Sequence of Activities
Introduction: 10 minutes
Begin by asking students:
- What makes poetry distinct from prose? How might these distinctions become apparent in a cover design for a poetry collection?
- What design elements might you expect to see in a cover for a poetry collection?
Show students examples of actual cover designs for poetry collections.
- What do these covers communicate about the contents of each collection?
- How does each cover target a particular audience? How do the audiences for these collections differ?
Writing Activity*: 30 minutes
Give students a selection of poetry collections (around 10 more books than there are students; the books should preferably be cloth editions without dust jackets). Ask each student to choose a single collection.
Explain the poetic definition of imagery as sensory information (that is, an image in a poem can be visual, but it can also be aural, olfactory, etc.) Give students time (around 5 minutes) to page through their chosen books and write down three examples of poetic imagery.
Share images as a class. Which images are most surprising or thought-provoking?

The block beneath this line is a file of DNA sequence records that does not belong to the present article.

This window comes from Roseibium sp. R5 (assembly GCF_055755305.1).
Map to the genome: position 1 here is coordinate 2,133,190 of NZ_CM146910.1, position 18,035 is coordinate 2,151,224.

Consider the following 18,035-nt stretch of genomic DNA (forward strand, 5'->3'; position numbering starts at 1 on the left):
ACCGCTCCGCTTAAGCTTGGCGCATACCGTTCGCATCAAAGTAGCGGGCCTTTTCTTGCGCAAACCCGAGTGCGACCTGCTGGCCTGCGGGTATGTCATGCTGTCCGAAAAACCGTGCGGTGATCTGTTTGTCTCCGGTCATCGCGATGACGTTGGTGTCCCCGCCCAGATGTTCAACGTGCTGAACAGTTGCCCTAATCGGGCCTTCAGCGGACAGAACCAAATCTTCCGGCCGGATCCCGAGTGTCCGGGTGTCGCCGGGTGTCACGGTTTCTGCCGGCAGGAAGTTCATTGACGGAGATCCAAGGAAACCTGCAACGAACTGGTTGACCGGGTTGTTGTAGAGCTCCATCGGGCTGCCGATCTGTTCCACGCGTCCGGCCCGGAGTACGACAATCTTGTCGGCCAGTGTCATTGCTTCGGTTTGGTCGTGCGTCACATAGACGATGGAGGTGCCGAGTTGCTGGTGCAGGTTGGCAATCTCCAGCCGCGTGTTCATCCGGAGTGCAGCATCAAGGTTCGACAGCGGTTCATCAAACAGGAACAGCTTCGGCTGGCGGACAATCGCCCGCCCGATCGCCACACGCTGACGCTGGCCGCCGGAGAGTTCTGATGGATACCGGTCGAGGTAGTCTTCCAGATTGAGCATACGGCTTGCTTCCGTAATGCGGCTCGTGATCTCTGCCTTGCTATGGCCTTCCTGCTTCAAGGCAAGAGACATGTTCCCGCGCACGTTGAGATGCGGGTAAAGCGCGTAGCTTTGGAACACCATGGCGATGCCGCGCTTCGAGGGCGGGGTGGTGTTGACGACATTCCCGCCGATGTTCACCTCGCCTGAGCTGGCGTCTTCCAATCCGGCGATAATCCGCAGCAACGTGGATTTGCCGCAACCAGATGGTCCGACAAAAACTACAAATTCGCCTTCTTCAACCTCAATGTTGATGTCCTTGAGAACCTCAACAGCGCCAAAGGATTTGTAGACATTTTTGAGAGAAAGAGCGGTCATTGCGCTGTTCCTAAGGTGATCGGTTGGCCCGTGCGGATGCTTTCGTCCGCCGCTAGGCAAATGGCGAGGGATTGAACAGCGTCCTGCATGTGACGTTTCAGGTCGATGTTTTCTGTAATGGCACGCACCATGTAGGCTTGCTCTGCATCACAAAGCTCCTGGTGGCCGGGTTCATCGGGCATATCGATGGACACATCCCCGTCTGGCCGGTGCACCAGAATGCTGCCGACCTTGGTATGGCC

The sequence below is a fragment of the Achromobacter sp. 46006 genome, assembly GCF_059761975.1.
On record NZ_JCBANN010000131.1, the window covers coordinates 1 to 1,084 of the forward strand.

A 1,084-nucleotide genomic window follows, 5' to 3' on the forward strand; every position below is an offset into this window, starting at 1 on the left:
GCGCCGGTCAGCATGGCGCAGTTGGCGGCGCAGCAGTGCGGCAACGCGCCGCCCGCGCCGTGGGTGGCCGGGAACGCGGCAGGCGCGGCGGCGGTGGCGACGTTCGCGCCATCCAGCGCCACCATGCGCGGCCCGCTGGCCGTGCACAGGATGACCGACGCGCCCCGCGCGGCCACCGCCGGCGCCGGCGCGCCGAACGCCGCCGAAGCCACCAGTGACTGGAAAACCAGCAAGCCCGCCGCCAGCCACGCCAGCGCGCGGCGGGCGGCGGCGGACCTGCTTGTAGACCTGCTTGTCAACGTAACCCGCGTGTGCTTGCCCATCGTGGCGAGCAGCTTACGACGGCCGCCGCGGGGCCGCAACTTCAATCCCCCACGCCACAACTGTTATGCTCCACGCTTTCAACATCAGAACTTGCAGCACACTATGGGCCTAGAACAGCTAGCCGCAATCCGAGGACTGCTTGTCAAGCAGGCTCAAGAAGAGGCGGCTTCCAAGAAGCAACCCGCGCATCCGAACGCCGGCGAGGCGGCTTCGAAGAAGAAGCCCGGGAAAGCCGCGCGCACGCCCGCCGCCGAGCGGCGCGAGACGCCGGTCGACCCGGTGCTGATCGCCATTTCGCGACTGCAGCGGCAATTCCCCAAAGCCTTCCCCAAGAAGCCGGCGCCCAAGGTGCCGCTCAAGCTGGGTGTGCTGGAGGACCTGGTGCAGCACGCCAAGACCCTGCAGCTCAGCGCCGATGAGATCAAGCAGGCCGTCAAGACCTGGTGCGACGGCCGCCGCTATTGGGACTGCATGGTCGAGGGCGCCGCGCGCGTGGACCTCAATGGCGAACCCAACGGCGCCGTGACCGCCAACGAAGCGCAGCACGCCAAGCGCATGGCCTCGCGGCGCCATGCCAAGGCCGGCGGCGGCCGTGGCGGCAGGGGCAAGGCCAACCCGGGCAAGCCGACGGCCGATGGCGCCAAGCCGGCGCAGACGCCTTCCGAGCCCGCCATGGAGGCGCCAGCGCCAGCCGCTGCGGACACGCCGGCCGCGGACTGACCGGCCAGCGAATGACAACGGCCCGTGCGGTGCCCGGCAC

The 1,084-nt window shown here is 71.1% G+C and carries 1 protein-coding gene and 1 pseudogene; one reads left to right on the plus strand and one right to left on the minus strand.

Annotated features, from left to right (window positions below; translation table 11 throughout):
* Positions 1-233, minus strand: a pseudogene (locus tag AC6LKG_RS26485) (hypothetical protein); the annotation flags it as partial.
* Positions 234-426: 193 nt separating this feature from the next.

Next, discuss abstraction in poetry: the presence of intangible ideas like love, hope, anger, history, etc. Tell students poets frequently discuss the abstract in terms of concrete imagery (like those we’ve already discussed). Why might this be?
Distribute a cutout slip of paper to each student. Ask students to look through their chosen collections again and write one abstraction that they find on their slips of paper.
Collect the strips. Tell students that you will read out each word in turn. As you read each word, students should write down the first thing that they “see” in their mind’s eye. (This image may make immediate sense in the context of the abstraction, or it may not; unique or surprising combinations are encouraged.)
Read out the words on the strips of paper, allowing a few seconds between each word for students to write down the images they “see.” (Keep this activity moving at a brisk pace: pause for no more than 10 seconds between each word, so students don’t have time to think their way to expected images.)
Discuss the results. What images occurred to students? Which are most surprising? Which connections seem as though they might merit further exploration?
Drafting: 40 minutes
Give students time to begin working on cover designs for their chosen collections. These designs may incorporate some ideas from the previous discussion, or they may not: the design is up to the student and her interactions with the poetry in the collection.
Closing: 10 minutes
Share drafts with the class.
*This writing activity is derived from the exercise “Translations: Idea to Image” by Carol Muske in The Practice of Poetry, eds. Robin Behn and Chase Twichell. New York: HarperCollins, 1992.